The purpose is to perform a one-year study designed to assess whether treatment of
hypovitaminosis D increases intestinal absorption of calcium, subsequent retention of
calcium within bone, decreases bone turnover, and favorably impacts upon skeletal muscle
mass, functional status, measures of physical function and quality of life. I hypothesize
that treatment of hypovitaminosis D results in improved intestinal calcium absorption,
greater retention of calcium within the bone reservoir and improved physical function,
quality of life and muscle mass.
Postmenopausal women with vitamin D insufficiency will participate in this one-year study.
We will study the change in intestinal calcium absorption from baseline (vitamin D
insufficiency) to follow up (vitamin D repletion and whether increased absorption results in
subsequent increased retention of calcium within bone over the one-year interval as measured
by bone densitometry. We will also study the effect of vitamin D repletion upon whole body
muscle mass, quality of life and physical function.
A review of medical records and a screening visit will determine eligibility. Eligible and
consenting subjects will present to the GCRC in the early morning and following baseline
labs, will consume breakfast with a glass of orange juice enriched with a stable calcium
isotope, and will receive 3 mg of another stable calcium isotope by intravenous injection.
Over the next eight hours, blood will be taken a total of 9 more times and over the first 24
hours, all urine and stool will be collected for measurement of its calcium content.
Subsequently for the next five days, women will collect three urine specimens daily. Women
will then receive vitamin D to treat vitamin D deficiency. Once vitamin D repletion is
accomplished, all women will repeat their 24-hour visit and subsequent five-day urine
collections. Women will maintain vitamin D repletion by taking a twice monthly tablet
(50,000 IU) of vitamin D2. To confirm vitamin D repletion and safety over the full one year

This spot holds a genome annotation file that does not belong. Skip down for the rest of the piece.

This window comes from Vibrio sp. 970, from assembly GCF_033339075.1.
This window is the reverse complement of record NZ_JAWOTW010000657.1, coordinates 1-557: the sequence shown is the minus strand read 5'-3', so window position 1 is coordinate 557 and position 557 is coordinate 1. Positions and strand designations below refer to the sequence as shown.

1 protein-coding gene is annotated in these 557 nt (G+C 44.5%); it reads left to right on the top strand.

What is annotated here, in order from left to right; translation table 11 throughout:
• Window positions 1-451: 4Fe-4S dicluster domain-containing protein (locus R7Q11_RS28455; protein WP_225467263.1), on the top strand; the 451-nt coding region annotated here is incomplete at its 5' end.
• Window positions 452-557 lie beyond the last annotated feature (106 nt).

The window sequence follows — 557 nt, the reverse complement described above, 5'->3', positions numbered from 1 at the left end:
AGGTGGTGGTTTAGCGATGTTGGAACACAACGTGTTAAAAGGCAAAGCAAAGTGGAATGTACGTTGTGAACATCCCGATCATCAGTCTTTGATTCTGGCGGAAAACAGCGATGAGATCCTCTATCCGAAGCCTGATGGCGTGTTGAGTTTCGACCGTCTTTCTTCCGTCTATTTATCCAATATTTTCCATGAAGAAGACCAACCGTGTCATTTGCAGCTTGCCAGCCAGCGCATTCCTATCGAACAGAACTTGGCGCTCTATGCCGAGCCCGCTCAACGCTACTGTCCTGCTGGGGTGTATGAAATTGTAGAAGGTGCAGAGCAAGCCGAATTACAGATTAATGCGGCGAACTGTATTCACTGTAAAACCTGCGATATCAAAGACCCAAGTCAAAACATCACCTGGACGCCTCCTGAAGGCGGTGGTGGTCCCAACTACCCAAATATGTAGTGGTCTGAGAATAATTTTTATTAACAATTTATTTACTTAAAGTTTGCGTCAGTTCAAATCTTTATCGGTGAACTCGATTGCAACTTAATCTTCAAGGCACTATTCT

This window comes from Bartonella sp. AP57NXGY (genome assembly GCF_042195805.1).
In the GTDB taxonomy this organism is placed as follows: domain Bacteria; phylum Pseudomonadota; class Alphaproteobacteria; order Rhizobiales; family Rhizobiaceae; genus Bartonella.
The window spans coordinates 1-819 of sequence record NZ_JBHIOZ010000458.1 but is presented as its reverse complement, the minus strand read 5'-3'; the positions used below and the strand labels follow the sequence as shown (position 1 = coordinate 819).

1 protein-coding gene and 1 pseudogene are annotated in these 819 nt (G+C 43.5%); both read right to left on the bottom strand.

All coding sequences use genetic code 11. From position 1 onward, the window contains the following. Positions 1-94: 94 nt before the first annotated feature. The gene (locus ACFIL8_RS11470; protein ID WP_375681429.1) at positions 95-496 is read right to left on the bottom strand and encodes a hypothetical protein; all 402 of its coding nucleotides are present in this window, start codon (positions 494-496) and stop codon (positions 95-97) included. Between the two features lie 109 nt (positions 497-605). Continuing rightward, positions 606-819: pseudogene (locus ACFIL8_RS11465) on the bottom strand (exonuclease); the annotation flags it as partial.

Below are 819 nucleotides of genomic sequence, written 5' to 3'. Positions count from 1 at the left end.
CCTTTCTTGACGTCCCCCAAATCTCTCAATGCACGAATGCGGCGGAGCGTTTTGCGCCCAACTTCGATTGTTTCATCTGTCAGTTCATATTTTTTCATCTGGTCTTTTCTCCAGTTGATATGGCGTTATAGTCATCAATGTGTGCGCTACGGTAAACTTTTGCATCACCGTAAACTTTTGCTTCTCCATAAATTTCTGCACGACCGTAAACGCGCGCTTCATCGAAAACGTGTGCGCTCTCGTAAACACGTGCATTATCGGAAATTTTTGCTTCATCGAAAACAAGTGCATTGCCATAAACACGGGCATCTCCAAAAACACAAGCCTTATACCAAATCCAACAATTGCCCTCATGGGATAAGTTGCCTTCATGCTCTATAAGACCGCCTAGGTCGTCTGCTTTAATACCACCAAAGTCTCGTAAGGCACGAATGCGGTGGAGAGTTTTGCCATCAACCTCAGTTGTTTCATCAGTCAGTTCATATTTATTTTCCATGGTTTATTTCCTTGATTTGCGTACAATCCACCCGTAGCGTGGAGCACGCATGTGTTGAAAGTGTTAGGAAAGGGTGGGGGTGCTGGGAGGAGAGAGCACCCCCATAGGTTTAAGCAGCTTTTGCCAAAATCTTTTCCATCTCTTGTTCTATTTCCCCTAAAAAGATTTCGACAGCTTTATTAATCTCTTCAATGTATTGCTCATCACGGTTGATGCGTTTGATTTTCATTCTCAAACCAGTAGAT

study, additional study visits will occur at 3, 6 and 12 months.
A bone density test at screening and twelve months will allow us to assess the effect of
vitamin D repletion on whole body bone mass and skeletal mass. At each GCRC stay, 3, 6 and
12 months, women will complete questionnaires regarding quality of life and functional
status and will perform the Timed Up and Go Test. Because we wish to maintain and confirm
constant calcium intake throughout the one- year study, women will complete a calcium
questionnaire at baseline, 3, 6 and 12 months.
With each subject's consent, we will collect one tube of blood and isolate its DNA. When
sufficient knowledge is available regarding the pathophysiologic mechanisms whereby genetic
polymorphisms impact calcium homeostasis, we will test for such DNA polymorphisms and relate
genetic information with other data collected on calcium homeostasis.
- women at least five years past onset of menopause, defined as date of last menses
- serum 25(OH)D 16-24 ng/ml by reverse phase HPLC
- calcium intake < or = 1,100 mg daily
- Intake of >1,100 mg of calcium per day through the combination of diet and
- Hypercalcemia (baseline serum calcium above the normal reference range)
- Nephrolithiasis, documented in the medical record or by patient report
- Inflammatory bowel disease, malabsorption, chronic diarrhea, or use of antibiotics
within the past month
- Creatinine >2.0 mg/dL
- Hypercalciuria (baseline urine calcium: creatinine ratio >0.25)
- Current use of medications known to interfere with vitamin D and/or calcium
metabolism, including oral steroids or anticonvulsants
- Ongoing or recent (past six months) use of bisphosphonates, estrogen compounds,
calcitonin or teriparatide, as these compounds may independently affect retention of
calcium within bone
- Diagnosis of, or evidence for, osteomalacia, manifest by serum 25(OH)D < 16 ng/ml or
the presence of at least two of the following blood tests: low calcium, low
phosphorus, or elevated alkaline phosphatase (23).
- Prior adult clinical fragility fracture or baseline T-score below -3.0 at the lumbar
spine or femur